• I would wonder that older generations were made of stronger stuff.I have had false starts to some of the great books (thought not Dickens). My struggle with a lot of the 1st half of the 20th c. writers is that I struggle with long paragraphs and point of view–so Chesterton, but also Virginia Woolf and Charles Williams.


      • revgeorge says:

        I would probably agree too that older generations were made of stronger stuff.

        I’ve never read Woolf but I found Williams to be almost incomprehensible. Of course, it’s been several decades since I’ve read any of his works. I might have to give him another go.

        (Would you be able to remove my duplicate comment? Something got botched up when I tried commenting with WordPress. Thanks!)


        • I’ll try to unduplicate you!
          Williams may age well in the sense that more mature readers may get him better. I talked to a 23 year old last week who loved “Descent into Hell.” I struggled with it.


  3. jubilare says:

    I think Lewis is quite right, but I have no empirical evidence to offer. Was your book marked while still a library book? Because I seriously dislike seeing that. Marking one’s own book, however, is not only fine, but often good policy. 🙂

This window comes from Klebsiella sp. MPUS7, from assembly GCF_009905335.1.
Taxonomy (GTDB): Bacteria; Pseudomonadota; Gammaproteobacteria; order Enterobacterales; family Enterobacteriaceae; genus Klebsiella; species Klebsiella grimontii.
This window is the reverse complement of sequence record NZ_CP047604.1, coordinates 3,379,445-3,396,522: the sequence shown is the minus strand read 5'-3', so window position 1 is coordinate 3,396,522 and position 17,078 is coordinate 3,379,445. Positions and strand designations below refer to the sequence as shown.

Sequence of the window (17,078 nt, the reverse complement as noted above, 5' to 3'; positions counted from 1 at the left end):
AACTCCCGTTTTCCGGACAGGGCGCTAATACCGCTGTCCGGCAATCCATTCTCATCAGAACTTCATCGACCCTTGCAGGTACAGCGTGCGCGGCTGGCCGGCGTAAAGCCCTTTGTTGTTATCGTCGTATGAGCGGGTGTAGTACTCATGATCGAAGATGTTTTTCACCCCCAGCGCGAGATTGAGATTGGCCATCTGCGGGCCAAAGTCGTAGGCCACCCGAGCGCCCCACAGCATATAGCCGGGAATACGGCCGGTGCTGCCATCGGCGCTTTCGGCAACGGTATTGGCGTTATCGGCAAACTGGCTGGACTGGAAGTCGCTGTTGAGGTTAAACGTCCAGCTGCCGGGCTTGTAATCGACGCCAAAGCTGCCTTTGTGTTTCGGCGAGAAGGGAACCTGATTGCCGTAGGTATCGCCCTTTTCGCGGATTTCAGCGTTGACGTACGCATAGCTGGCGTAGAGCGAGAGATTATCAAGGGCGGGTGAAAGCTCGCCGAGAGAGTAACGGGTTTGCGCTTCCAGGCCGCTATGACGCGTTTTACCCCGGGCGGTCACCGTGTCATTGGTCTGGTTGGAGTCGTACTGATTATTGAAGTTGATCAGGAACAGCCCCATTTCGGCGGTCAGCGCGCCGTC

4. I am one of those who detest the defacing of books…even the bible. I loved however that you noticed the three individual readers and their take on it through their notes and highlights. It made me remember that I always found it interesting when I took out books from the library who took the same books out before me and what their thoughts were. The only difference is that I prefer near pristine copies in my personal library…maybe I am missing something by not buying second hand ???


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  18. keebslac1234 says:

    I got laughed at, pitied, even, for reading James Joyce’s Ulysses cover to cover, ditto for Moby Dick. I also watch movies (the second and following times) in three-minute chunks. Call me weird, but I had to stop and think about the efforts that Joyce and Melville went through to write those epics. Neither of them are Milton, but, wow, what monumental works they are. I figure they are on par with the photography of Ansel Adams. The richness is in the process of taking them in.
    An aside: I’m so grateful that the books on my devices can be marked up. It’s so easy to do. It’s also so easy to remove and rework. Digital has its advantages.